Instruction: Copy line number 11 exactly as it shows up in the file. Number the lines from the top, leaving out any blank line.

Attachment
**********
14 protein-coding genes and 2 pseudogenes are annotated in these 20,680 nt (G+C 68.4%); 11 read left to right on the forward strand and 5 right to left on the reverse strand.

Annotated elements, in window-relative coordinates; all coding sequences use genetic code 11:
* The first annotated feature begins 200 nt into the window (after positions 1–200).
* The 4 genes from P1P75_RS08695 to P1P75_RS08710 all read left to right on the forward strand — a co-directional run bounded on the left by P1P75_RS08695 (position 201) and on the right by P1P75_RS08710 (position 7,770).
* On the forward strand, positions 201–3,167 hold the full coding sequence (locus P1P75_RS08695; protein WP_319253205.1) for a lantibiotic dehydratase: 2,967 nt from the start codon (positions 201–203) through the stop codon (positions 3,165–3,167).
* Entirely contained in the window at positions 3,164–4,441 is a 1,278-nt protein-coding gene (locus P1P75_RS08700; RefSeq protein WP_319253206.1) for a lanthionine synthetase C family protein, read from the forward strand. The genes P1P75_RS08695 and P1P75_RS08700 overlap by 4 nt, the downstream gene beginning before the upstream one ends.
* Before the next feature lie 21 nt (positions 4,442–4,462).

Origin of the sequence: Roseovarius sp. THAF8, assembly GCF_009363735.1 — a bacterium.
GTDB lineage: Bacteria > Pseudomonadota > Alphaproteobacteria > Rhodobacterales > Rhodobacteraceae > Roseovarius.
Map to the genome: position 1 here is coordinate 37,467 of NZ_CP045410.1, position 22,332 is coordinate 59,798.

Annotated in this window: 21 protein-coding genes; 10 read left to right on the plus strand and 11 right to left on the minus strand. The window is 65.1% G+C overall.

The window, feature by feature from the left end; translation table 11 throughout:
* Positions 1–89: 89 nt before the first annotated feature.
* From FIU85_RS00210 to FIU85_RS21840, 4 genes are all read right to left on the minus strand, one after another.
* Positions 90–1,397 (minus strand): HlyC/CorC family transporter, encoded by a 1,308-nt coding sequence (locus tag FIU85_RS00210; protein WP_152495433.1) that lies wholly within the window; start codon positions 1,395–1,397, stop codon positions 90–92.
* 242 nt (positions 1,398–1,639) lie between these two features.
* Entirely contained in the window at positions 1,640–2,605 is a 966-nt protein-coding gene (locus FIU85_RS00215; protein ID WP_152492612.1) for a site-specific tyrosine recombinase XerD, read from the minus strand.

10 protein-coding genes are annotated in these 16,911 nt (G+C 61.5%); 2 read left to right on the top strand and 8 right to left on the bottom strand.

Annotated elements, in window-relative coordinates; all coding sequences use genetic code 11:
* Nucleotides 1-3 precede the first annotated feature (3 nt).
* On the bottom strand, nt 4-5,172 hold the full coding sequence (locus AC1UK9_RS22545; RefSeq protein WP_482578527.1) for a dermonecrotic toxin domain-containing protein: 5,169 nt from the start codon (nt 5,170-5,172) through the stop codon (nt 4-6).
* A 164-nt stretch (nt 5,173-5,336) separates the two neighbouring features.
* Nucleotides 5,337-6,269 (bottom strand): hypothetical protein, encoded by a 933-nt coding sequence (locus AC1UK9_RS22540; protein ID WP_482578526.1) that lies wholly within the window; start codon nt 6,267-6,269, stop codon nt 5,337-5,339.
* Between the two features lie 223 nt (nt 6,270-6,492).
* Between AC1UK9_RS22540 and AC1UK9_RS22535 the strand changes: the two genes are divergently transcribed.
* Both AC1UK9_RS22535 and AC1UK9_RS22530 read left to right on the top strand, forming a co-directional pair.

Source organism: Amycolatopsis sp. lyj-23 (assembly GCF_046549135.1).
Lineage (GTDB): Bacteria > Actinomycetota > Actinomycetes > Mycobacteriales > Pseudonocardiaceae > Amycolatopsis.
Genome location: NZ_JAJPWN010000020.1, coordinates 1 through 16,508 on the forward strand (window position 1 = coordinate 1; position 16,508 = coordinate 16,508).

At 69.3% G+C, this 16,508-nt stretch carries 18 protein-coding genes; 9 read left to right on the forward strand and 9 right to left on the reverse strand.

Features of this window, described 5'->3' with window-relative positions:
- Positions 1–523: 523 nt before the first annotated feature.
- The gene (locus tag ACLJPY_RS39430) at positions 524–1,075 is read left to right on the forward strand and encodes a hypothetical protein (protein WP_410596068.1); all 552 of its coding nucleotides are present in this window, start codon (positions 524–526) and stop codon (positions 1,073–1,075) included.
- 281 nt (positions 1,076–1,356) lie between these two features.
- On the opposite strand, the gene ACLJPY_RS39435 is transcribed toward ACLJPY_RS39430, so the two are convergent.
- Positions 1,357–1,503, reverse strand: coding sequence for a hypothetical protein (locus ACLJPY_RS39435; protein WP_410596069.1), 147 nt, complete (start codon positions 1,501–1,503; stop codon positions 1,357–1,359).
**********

Annotated in this window: 21 protein-coding genes; 10 read left to right on the plus strand and 11 right to left on the minus strand. The window is 65.1% G+C overall.